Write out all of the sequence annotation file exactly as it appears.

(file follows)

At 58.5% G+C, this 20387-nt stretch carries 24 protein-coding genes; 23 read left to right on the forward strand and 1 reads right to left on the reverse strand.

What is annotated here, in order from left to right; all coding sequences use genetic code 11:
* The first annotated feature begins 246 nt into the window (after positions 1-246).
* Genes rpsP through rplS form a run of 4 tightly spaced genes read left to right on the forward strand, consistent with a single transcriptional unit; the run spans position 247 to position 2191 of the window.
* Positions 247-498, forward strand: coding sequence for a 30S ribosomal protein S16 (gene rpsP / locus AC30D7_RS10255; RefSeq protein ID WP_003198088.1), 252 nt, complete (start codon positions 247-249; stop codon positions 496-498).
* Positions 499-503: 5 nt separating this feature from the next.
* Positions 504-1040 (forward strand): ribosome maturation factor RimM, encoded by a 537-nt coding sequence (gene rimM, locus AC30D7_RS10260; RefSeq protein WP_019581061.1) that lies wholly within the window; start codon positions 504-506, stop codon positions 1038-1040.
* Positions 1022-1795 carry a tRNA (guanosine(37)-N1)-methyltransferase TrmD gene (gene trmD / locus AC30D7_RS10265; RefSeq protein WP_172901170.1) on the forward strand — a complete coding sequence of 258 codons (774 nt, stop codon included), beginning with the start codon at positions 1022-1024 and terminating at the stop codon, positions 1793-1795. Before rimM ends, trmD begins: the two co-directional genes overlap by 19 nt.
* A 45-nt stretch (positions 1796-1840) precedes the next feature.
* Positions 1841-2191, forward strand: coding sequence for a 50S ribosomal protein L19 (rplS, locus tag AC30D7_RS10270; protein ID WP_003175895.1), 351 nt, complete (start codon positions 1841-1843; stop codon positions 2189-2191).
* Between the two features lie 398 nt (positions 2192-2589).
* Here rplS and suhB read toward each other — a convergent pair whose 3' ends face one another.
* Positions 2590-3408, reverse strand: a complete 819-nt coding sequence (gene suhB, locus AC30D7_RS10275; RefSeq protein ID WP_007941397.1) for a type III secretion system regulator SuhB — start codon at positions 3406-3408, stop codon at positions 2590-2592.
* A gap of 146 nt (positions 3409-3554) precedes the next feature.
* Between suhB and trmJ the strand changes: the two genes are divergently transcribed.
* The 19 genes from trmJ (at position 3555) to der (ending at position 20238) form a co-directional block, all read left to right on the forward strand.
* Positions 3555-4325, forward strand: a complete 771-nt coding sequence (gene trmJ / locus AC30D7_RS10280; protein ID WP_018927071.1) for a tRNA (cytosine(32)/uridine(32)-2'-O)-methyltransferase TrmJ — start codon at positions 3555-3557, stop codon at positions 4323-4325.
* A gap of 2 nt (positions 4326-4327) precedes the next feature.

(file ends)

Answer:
At 58.5% G+C, this 20387-nt stretch carries 24 protein-coding genes; 23 read left to right on the forward strand and 1 reads right to left on the reverse strand.

What is annotated here, in order from left to right; all coding sequences use genetic code 11:
* The first annotated feature begins 246 nt into the window (after positions 1-246).
* Genes rpsP through rplS form a run of 4 tightly spaced genes read left to right on the forward strand, consistent with a single transcriptional unit; the run spans position 247 to position 2191 of the window.
* Positions 247-498, forward strand: coding sequence for a 30S ribosomal protein S16 (gene rpsP / locus AC30D7_RS10255; RefSeq protein ID WP_003198088.1), 252 nt, complete (start codon positions 247-249; stop codon positions 496-498).
* Positions 499-503: 5 nt separating this feature from the next.
* Positions 504-1040 (forward strand): ribosome maturation factor RimM, encoded by a 537-nt coding sequence (gene rimM, locus AC30D7_RS10260; RefSeq protein WP_019581061.1) that lies wholly within the window; start codon positions 504-506, stop codon positions 1038-1040.
* Positions 1022-1795 carry a tRNA (guanosine(37)-N1)-methyltransferase TrmD gene (gene trmD / locus AC30D7_RS10265; RefSeq protein WP_172901170.1) on the forward strand — a complete coding sequence of 258 codons (774 nt, stop codon included), beginning with the start codon at positions 1022-1024 and terminating at the stop codon, positions 1793-1795. Before rimM ends, trmD begins: the two co-directional genes overlap by 19 nt.
* A 45-nt stretch (positions 1796-1840) precedes the next feature.
* Positions 1841-2191, forward strand: coding sequence for a 50S ribosomal protein L19 (rplS, locus tag AC30D7_RS10270; protein ID WP_003175895.1), 351 nt, complete (start codon positions 1841-1843; stop codon positions 2189-2191).
* Between the two features lie 398 nt (positions 2192-2589).
* Here rplS and suhB read toward each other — a convergent pair whose 3' ends face one another.
* Positions 2590-3408, reverse strand: a complete 819-nt coding sequence (gene suhB, locus AC30D7_RS10275; RefSeq protein ID WP_007941397.1) for a type III secretion system regulator SuhB — start codon at positions 3406-3408, stop codon at positions 2590-2592.
* A gap of 146 nt (positions 3409-3554) precedes the next feature.
* Between suhB and trmJ the strand changes: the two genes are divergently transcribed.
* The 19 genes from trmJ (at position 3555) to der (ending at position 20238) form a co-directional block, all read left to right on the forward strand.
* Positions 3555-4325, forward strand: a complete 771-nt coding sequence (gene trmJ / locus AC30D7_RS10280; protein ID WP_018927071.1) for a tRNA (cytosine(32)/uridine(32)-2'-O)-methyltransferase TrmJ — start codon at positions 3555-3557, stop codon at positions 4323-4325.
* A gap of 2 nt (positions 4326-4327) precedes the next feature.